Feel Like Talking? Getting Children to Open Up

Good mental health means that you have the necessary skills to deal with everyday life — things like responsibilities, relationships and even relaxing. When children suffer from depression, anxiety, and other concerns, it can be even more difficult to get them to open about their feelings and thoughts. Below, you will find some tips for helping children talk about what they are thinking and feeling.

1. Let kids know it’s okay to talk at their own pace. For kids, it can be difficult even beginning to talk about their emotions or feelings. Children need to know that they don’t have to go into their deepest feelings and thoughts right at the start. It’s up to the children as to how much they want to share and it’s okay for them to take it slowly. Don’t be surprised if the first couple of times you try to talk to you children, they remain closed. It may take some time for them to get to a point where they feel comfortable.

2. Let children know that discussions regarding mental health are much more than just one conversation. They need to know that they don’t have to discuss everything at once or to only one person. Your children may feel more comfortable talking to your older sister, perhaps your younger brother, a grandparent, even a therapist, instead of you. They need to talk to whomever they feel comfortable with; however, that person does need to be able to get help for the child when needed.

3. Let kids know that it’s okay to talk about the serious stuff. Children don’t need to feel as though they need to downplay what they are feeling or thinking. They may feel that talking about the really bad stuff will make you ashamed of or mad at them. You have to keep your own emotions in check and let your child talk candidly. You may not be prepared to hear what is said, but try not to cut off the conversation.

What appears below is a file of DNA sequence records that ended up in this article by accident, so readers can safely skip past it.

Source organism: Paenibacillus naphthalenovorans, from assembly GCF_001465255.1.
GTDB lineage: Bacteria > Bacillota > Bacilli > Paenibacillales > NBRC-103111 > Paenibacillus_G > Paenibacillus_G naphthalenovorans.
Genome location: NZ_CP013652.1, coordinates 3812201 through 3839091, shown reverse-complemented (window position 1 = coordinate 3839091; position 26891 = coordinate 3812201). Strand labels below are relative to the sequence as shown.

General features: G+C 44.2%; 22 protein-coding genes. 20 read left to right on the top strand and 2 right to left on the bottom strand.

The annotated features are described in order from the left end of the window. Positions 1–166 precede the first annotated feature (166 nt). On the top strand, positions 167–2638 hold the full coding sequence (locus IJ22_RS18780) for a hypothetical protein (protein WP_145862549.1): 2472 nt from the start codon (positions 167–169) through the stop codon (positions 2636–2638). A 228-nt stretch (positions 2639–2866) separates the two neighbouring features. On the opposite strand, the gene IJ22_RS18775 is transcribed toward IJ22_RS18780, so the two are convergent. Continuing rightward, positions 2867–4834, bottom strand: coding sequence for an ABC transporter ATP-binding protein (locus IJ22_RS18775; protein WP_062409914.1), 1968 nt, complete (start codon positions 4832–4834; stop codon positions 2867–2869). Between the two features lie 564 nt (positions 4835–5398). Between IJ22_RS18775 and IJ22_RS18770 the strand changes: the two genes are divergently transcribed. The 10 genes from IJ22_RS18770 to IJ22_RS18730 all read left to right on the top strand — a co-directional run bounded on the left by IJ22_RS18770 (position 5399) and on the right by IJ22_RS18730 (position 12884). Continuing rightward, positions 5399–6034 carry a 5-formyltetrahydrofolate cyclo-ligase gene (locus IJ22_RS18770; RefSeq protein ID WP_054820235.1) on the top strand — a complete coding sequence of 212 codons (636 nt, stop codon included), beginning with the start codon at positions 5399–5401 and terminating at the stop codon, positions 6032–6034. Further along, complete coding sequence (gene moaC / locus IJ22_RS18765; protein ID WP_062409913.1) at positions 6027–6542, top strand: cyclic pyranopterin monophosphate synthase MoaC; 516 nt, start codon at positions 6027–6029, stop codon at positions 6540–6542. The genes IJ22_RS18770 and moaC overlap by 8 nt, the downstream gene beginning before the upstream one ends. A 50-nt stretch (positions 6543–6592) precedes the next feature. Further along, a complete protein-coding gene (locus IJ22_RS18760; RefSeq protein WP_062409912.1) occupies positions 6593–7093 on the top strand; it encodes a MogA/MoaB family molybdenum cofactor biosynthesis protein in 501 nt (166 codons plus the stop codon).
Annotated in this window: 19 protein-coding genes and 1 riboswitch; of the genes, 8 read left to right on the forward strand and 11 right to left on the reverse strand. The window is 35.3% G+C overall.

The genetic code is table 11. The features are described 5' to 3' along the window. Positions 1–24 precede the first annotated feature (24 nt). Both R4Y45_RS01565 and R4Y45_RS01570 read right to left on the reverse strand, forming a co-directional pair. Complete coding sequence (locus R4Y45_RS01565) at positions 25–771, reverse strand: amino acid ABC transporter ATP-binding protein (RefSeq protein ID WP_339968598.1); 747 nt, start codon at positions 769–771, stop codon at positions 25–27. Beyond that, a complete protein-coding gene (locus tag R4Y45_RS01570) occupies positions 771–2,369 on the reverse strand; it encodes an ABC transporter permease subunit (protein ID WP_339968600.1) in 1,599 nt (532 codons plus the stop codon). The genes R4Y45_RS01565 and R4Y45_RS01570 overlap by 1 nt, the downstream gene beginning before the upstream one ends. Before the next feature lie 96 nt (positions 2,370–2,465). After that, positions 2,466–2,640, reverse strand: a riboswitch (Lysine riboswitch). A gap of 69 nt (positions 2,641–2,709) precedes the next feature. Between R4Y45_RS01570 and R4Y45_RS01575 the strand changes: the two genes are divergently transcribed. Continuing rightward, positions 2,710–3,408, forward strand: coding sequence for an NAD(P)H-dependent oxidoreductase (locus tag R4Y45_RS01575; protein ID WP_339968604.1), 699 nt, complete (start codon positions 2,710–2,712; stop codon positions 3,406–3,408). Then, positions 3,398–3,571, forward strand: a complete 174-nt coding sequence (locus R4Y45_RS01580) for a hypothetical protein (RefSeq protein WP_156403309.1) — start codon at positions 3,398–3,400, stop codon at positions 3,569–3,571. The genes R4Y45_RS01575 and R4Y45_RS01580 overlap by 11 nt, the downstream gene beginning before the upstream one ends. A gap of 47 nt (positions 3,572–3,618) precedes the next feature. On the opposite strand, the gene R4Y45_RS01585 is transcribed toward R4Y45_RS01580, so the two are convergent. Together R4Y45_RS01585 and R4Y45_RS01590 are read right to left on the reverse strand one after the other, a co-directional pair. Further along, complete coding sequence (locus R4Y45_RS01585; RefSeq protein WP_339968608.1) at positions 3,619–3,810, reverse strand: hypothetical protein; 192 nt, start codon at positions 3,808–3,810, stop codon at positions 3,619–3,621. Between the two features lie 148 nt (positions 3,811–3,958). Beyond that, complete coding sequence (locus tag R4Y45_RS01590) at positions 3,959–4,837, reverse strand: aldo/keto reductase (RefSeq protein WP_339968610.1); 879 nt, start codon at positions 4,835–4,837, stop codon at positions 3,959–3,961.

4. Ask how you can help. It’s important that children know that they can come to you with their thoughts and feelings, no matter when it is. You should reassure them that if you can’t help, you will find the right person who can.

5. Make sure they have a safe space to talk. Children need to feel safe when they are sharing their innermost thoughts and feelings. If divorced, you may want to include your child’s other parent in the conversations, as long as he or she will be supportive. If your teen is LGBT, many adults are not comfortable talking about such issues. Having someone talk to your child about these issues who is against your child’s sexuality can cause even more problems. It could end up where your child won’t open up again for some time.

6. Make a date to talk. Your child may thrive on a set schedule, including when to talk. Perhaps you and your child want to talk every Sunday afternoon while having ice cream at your favorite ice cream shop. However, it’s important that your children know that they can come to you whenever they want to talk. Also, let them know that the subject doesn’t always have to be about mental illness.

7. If more serious mental health issues are involved, make sure your child understands the treatment plan. Talking is a part of most mental health treatment plans, but there can be many more, such as medications. Your children need to understand that therapy and other treatments are for their own good and can help with their specific issues.

8. Let your children know that you love them and you will be here for them. This is important because many children who suffer from mental health conditions feel like they are alone. Letting your children know that you love them no matter what and that you are here to help in any way you can be a big boost for your relationship.

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